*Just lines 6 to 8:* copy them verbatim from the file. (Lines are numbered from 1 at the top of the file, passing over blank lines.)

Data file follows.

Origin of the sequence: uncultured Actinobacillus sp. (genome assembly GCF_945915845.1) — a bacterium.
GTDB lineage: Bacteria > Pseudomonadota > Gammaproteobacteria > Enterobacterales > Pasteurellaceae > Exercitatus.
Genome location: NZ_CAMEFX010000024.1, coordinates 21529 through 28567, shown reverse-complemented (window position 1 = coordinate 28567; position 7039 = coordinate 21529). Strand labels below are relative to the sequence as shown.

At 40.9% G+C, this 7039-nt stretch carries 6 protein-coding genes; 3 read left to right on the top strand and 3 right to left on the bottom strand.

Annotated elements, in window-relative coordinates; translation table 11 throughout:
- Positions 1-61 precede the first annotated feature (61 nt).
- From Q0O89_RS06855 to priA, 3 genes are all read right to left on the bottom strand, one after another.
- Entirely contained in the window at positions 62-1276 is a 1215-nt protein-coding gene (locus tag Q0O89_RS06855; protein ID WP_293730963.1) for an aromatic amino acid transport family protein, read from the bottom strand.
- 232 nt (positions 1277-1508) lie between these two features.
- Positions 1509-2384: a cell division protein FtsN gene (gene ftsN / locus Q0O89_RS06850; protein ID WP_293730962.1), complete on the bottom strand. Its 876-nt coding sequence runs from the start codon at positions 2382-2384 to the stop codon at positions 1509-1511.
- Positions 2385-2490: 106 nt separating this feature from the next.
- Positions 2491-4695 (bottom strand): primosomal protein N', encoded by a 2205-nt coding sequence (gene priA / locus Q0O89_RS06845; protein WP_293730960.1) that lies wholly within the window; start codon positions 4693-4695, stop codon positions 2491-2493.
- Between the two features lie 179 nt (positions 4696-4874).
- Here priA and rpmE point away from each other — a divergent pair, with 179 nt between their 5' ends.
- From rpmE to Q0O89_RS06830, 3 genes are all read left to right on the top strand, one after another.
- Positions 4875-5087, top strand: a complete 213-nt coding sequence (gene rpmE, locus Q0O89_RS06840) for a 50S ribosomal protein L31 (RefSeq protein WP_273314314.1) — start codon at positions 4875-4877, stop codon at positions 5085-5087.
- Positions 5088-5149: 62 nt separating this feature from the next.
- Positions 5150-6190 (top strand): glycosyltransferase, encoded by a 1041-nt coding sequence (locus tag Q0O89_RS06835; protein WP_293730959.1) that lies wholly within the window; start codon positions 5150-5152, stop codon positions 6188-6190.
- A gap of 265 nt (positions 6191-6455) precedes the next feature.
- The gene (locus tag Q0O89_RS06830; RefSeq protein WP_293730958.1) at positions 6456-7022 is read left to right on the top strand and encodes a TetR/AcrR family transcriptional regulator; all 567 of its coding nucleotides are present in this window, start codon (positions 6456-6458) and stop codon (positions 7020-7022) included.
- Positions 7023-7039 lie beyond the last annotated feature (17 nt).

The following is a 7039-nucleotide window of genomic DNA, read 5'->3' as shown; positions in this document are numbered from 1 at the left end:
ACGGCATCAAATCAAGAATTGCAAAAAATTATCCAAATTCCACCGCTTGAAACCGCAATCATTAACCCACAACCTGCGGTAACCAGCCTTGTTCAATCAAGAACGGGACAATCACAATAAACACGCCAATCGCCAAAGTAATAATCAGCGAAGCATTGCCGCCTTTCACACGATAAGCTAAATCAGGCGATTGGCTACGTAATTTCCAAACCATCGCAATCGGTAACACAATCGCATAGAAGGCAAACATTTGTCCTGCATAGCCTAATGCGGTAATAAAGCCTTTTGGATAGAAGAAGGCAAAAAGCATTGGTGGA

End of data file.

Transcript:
- Positions 1-61 precede the first annotated feature (61 nt).
- From Q0O89_RS06855 to priA, 3 genes are all read right to left on the bottom strand, one after another.
- Entirely contained in the window at positions 62-1276 is a 1215-nt protein-coding gene (locus tag Q0O89_RS06855; protein ID WP_293730963.1) for an aromatic amino acid transport family protein, read from the bottom strand.